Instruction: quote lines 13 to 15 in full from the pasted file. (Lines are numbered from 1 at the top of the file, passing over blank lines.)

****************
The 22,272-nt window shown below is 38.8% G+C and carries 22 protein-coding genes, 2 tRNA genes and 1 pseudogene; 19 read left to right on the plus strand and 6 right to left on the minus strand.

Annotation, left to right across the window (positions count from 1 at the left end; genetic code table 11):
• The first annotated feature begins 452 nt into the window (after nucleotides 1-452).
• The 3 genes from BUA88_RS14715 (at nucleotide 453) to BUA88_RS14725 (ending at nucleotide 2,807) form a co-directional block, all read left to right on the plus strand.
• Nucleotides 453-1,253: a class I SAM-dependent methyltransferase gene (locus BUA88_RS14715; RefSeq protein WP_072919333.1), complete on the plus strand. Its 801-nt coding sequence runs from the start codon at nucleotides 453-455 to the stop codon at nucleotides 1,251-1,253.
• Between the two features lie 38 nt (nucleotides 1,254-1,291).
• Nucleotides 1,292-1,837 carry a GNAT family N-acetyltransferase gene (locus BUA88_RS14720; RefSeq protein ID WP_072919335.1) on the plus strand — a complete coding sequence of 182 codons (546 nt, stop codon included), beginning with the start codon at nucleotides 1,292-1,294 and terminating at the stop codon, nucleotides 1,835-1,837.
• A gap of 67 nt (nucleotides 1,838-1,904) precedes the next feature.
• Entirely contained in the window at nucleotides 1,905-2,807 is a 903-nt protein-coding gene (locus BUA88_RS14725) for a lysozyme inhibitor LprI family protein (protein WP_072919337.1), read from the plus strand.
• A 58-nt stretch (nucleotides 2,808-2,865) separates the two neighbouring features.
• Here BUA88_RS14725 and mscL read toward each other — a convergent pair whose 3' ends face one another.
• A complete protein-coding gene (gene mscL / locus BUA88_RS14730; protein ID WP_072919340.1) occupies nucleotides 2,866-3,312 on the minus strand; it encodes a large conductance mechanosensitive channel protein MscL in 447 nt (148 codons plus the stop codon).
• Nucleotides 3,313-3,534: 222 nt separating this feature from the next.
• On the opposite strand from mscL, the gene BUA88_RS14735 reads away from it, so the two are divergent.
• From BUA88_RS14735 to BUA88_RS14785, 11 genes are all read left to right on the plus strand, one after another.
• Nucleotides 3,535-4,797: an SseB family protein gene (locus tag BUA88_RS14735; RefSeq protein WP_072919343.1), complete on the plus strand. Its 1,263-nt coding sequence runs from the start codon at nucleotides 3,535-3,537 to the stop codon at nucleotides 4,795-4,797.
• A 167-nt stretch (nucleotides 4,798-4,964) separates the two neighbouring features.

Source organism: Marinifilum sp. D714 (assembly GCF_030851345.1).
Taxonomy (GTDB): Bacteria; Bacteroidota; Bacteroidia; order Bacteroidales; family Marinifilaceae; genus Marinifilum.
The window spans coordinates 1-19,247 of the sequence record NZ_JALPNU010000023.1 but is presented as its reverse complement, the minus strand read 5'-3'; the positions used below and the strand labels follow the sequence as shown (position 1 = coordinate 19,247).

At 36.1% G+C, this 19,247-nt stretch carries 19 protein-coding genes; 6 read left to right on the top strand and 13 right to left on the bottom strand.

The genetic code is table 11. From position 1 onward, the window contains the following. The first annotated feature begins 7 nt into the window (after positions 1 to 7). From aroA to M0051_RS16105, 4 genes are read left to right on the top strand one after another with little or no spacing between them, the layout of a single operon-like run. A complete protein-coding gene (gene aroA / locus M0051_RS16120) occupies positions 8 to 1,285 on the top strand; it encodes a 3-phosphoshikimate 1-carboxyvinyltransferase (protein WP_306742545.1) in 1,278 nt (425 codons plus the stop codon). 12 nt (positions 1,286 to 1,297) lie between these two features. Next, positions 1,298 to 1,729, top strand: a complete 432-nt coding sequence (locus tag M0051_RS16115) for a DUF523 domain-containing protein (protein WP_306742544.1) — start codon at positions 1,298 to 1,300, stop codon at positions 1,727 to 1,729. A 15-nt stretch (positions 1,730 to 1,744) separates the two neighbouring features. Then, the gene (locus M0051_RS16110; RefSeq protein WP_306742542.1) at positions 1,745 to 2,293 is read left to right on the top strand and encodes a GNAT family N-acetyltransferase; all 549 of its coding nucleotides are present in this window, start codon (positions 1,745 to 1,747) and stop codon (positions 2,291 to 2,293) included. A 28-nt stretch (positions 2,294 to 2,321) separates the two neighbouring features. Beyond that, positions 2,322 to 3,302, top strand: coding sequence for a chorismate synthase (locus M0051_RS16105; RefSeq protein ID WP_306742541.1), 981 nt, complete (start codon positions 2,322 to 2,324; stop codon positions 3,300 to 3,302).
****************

• Nucleotides 3,313-3,534: 222 nt separating this feature from the next.
• On the opposite strand from mscL, the gene BUA88_RS14735 reads away from it, so the two are divergent.
• From BUA88_RS14735 to BUA88_RS14785, 11 genes are all read left to right on the plus strand, one after another.